Republicans turning up the heat on their plan to destroy free speech

big tech free speech

Following last week’s announcement by the Facebook Oversight Board to maintain the suspension of Donald Trump’s account, Republicans in Congress are turning up the heat on their plan to break up big tech companies and destroy free speech.

Trump spent the entirety of his one-term presidency threatening social media and other big tech companies for questioning his awesomeness — calling for platforms like Facebook and Twitter to be shut down for displeasing him — and he took steps in that direction last year with his Orwellian-sounding executive order entitled, “Preventing Online Censorship” (POC).

Now that Trump is allegedly no longer running the Republican Party — the Liz Cheney saga proves otherwise — Republicans are picking up where Dear Leader left off in the search for ways to punish big tech for their success and create what many are calling a new “Fairness Doctrine” for the internet.

The old Fairness Doctrine controlling radio and TV was so bad that Ronald Reagan ended it in 1987, which resulted in the explosion of talk radio we enjoy today. Makes you wonder what he’d say about creating it again for the internet.

We are only a few months removed from the 2020 shellacking Republicans suffered after four years of Trumpism, and we are already seeing the take down of Big Tech and free speech being adopted by the next batch of Trumpist Republicans ahead of the 2024 presidential election.

Florida Governor Ron DeSantis and Missouri Sen. Josh Hawley have Trumpism and anti-Big Tech rhetoric foundational to their presidential ambitions, and many others are likely to do the same.

In Congress, Republicans are making major moves in the direction of destroying free speech and punishing Big Tech while essentially laying the groundwork for government to seize control of social media and most internet content.

Last month, the aforementioned Josh Hawley introduced legislation to restrict companies like Amazon, Facebook and Google. His Trust-Busting for the Twenty-First Century Act (TBTFCA) is a bill that will make it easier to advance his nationalist conservative agenda  — which is just the Republican way of saying Democratic Socialist agenda — in the name of taking down Big Tech.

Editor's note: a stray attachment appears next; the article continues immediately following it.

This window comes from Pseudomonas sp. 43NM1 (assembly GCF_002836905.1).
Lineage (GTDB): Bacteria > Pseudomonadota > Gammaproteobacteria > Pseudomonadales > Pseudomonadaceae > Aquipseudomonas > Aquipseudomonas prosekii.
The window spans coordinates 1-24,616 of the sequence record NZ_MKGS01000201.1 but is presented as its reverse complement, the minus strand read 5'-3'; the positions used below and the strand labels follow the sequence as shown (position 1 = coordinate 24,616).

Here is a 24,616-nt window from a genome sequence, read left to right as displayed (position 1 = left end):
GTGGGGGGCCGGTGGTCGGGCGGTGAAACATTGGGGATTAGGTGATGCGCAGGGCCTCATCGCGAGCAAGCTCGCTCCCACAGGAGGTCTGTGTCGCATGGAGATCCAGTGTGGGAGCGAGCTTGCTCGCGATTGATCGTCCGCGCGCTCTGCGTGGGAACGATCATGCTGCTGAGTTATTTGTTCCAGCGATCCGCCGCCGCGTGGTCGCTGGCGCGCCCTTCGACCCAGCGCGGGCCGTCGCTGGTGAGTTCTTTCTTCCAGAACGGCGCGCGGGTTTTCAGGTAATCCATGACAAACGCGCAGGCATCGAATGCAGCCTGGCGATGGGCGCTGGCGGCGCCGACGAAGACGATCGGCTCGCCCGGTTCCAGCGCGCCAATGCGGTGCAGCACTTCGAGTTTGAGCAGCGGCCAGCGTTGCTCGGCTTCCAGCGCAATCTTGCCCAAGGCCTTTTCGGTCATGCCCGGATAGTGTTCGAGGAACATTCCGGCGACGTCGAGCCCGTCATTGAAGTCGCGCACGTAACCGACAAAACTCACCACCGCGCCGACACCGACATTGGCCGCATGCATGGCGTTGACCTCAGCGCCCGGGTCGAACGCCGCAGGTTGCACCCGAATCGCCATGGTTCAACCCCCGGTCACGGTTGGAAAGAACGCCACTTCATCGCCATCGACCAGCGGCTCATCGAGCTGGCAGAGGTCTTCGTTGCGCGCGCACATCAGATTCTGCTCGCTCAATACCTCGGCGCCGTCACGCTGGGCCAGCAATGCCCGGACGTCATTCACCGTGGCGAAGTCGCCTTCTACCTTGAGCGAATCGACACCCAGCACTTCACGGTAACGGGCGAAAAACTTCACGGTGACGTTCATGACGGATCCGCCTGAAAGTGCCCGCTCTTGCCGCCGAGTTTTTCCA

In a statement explaining TBTFCA that could have been given by Elizabeth Warren or Bernie Sanders, Hawley said in part:

“While Big Tech, Big Banks, Big Telecom, and Big Pharma gobbled up more companies and more market share, they gobbled up our freedom and competition. American consumers and workers have paid the price.

“It’s time to bust up them up and restore competition.”

Taking down Big Tech is about to get renewed focus in the House as well, especially if Liz Cheney loses her #3 job within the Republican Party and is replaced by Elise Stefanik, the New York “conservative” Republican who loves the smell of Trump in the morning because . . .

In a display of constitutional ignorance all-too-common in Washington — it’s not unconstitutional — Stefanik took to Twitter last week to blast tech companies after a member of her staff was blocked from Twitter, another company that has banned Trump from its platform.

While it can be argued that social media has been engaged in far-left activity by silencing voices they don’t agree with — I’m currently experiencing that myself — their actions are not an “assault” on the First Amendment and free speech. In reality, the First Amendment protects private entities like social media companies from the very laws Republicans want to pass.

When the Texas Gov. Greg Abbott decided to join his anti-free speech brethren to protect the First Amendment from the “assault by the social media companies,” Senior Editor Robby Soave at explained how wrongheaded he and the Republican Party have become: